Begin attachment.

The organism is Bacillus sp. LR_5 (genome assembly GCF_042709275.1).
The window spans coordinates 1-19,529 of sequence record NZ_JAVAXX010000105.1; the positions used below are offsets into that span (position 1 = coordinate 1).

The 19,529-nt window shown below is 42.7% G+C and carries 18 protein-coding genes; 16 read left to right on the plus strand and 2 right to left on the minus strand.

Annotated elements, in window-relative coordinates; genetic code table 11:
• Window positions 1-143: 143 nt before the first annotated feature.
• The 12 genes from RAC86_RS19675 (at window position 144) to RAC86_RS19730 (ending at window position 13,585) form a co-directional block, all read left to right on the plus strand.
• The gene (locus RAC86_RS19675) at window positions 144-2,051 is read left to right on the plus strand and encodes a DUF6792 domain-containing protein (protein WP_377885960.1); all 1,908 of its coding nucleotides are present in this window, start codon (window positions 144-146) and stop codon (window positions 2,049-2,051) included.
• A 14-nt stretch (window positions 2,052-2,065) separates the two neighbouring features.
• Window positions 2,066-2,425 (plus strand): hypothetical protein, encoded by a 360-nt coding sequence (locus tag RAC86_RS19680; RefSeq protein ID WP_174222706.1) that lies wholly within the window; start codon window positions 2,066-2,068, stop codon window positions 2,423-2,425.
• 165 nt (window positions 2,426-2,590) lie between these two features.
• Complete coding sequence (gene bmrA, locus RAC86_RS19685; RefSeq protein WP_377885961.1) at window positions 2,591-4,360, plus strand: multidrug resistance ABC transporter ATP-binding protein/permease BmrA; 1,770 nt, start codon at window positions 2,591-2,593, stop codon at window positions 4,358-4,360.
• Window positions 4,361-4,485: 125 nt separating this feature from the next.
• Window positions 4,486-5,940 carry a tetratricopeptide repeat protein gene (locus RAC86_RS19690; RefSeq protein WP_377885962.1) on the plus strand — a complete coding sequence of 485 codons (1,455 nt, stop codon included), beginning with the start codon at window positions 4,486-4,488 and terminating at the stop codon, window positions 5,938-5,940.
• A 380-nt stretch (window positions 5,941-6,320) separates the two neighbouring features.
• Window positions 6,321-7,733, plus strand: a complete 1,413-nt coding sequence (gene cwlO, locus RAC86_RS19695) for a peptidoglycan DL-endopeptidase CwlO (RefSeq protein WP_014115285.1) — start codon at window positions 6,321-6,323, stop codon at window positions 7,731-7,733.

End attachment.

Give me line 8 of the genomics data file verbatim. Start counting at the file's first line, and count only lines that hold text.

• A 14-nt stretch (window positions 2,052-2,065) separates the two neighbouring features.